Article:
Speech to the European Convention
The Laeken declaration sets few limits on the scope of our deliberations and we must use that freedom. For the first time in our history the whole scope, purpose and direction of the European Union is subject to debate. We are not the Council of Ministers or an Intergovernmental Conference bargaining for concessions. Our mandate is as broad as the horizon.
The signs of public disenchantment with the present system could not be clearer. Voter turnout in successive European Parliament elections has fallen, despite the parliament having more powers. This apathy is not the result of public contentment. In recent referendums and elections the public have delivered stinging rebukes to an EU which they see as remote, wasteful and interfering, designed by politicians and bureaucrats for politicians and bureaucrats.
Polling evidence also shows rising animosity towards the EU in the candidate countries. No successful enlargement of the EU can take place unless it attracts popular enthusiasm. Nor can the EU itself hope to overcome the dangers and difficulties of this century unless it takes this opportunity to secure a high degree of public consent. When unpopular decisions have to be made, all political bodies need a secure base of democratic legitimacy and popular support. This is lacking in the EU and its institutions.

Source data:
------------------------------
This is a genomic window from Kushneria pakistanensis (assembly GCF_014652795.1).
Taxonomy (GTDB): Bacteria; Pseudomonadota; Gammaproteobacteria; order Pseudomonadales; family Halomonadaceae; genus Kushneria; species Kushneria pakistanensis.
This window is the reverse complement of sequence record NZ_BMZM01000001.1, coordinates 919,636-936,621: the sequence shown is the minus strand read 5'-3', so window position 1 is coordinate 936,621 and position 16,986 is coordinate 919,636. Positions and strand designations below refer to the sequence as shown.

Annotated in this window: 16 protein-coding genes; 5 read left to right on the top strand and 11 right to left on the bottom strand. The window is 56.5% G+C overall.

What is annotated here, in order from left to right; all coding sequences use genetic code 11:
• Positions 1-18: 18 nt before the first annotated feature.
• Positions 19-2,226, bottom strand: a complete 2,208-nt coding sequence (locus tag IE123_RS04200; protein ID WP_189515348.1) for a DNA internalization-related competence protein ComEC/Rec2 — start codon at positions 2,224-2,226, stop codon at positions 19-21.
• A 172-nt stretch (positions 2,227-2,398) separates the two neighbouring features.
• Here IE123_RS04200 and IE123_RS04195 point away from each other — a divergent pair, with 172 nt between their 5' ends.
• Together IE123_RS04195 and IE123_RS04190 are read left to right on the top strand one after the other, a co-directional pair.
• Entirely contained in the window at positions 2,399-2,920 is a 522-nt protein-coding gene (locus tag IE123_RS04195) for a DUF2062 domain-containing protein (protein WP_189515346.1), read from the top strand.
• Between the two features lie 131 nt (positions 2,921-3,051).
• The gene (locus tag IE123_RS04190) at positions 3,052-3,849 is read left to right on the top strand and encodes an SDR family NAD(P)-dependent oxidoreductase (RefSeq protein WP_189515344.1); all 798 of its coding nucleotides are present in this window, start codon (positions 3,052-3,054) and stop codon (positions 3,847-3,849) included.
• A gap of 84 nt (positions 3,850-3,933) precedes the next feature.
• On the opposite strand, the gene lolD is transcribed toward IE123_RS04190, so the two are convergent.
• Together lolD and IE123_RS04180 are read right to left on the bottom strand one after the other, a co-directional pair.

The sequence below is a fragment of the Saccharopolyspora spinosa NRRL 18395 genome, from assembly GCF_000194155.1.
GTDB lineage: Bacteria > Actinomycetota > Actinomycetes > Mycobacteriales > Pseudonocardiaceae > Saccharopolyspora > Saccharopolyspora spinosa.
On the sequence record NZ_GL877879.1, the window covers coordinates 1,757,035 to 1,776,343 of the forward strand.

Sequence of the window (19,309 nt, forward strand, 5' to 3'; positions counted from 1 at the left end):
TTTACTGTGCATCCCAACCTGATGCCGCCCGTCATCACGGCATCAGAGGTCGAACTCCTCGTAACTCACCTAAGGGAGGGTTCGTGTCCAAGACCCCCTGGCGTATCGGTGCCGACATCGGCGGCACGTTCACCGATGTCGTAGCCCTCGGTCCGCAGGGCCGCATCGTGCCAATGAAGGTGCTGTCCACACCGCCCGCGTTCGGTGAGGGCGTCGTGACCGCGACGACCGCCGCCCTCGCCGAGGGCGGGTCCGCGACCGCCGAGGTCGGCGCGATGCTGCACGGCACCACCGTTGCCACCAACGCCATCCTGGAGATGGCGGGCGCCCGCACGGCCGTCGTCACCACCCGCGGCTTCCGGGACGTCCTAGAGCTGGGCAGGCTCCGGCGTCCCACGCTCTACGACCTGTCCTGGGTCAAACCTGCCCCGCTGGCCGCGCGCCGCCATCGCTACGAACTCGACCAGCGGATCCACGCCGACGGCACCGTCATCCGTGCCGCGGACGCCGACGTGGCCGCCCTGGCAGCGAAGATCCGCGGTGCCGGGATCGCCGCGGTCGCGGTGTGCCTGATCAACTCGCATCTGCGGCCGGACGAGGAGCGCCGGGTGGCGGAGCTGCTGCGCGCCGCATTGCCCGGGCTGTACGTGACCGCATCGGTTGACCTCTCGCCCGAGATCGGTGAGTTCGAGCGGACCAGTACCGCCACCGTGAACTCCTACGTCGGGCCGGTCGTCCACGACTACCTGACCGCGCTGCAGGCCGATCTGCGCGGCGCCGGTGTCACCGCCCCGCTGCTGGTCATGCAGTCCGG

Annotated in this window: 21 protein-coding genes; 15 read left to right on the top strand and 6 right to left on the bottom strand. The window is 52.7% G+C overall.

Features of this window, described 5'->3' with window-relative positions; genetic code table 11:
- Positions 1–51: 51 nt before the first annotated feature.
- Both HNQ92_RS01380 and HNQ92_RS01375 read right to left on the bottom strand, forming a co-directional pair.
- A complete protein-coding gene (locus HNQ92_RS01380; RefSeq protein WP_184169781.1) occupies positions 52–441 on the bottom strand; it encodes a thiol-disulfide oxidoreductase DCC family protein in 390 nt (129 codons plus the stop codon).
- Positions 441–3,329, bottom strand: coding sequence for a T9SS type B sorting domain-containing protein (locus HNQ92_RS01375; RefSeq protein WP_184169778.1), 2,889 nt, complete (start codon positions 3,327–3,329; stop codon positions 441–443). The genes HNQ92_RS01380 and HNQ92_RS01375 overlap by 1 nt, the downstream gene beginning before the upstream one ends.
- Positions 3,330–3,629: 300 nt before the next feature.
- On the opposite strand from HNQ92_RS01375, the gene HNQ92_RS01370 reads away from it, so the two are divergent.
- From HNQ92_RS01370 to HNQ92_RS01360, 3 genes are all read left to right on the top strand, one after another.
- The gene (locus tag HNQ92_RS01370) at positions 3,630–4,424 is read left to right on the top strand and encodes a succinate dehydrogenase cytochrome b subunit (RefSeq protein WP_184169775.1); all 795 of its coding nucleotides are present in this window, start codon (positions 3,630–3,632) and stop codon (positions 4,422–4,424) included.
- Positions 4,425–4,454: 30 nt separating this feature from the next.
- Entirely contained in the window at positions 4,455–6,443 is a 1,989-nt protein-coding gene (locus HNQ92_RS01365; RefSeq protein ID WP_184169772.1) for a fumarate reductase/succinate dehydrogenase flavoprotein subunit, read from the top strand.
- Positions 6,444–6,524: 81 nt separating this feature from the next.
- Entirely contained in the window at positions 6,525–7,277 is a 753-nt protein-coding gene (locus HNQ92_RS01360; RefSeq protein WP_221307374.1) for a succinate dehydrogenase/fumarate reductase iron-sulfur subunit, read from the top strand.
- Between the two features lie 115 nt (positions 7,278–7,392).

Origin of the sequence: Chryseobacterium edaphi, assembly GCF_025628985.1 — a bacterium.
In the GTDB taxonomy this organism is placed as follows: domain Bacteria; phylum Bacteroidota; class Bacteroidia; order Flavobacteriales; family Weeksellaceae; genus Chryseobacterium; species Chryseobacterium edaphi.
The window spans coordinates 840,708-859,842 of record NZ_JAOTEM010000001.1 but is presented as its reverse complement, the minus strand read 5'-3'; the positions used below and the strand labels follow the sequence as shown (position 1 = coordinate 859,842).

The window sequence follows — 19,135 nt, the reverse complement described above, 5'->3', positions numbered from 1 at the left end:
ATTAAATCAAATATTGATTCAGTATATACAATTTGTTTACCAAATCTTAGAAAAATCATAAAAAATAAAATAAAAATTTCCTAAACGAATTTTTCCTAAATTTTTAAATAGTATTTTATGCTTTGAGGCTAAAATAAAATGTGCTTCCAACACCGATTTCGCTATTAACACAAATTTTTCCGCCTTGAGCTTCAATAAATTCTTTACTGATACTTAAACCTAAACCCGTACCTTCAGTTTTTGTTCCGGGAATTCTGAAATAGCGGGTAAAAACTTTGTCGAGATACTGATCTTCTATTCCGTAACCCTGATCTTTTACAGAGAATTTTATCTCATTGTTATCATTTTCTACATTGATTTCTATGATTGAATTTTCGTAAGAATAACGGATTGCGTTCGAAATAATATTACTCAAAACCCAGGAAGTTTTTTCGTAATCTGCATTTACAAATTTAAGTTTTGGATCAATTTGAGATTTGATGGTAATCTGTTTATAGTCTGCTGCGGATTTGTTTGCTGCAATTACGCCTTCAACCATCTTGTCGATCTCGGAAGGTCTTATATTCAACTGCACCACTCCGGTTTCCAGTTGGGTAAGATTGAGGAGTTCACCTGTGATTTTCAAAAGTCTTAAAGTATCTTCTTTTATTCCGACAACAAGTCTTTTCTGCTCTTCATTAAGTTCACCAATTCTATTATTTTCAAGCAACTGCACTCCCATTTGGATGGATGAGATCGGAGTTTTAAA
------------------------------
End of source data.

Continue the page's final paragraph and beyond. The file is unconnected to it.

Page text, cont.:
The convention has so far excited little general interest, press coverage is limited and popular involvement almost non existent. The Convention debate with civic society was conducted largely with known interest groups and EU-subsidised institutions. There is a real danger that the Convention will degenerate into a bargaining process between existing institutions and vested interests.
Stranded in this sea of indifference we must be honest in our analysis, radical in our thinking, and bold in our prescription. We must reignite that spark of Western democracy, which arose from individual liberty and grew to demand real political choice, leading to self government. Political theorists from Aristotle through De Tocqueville have recognized that successful, self governing units require a certain unity of language, history and culture; the classical definition of a demos.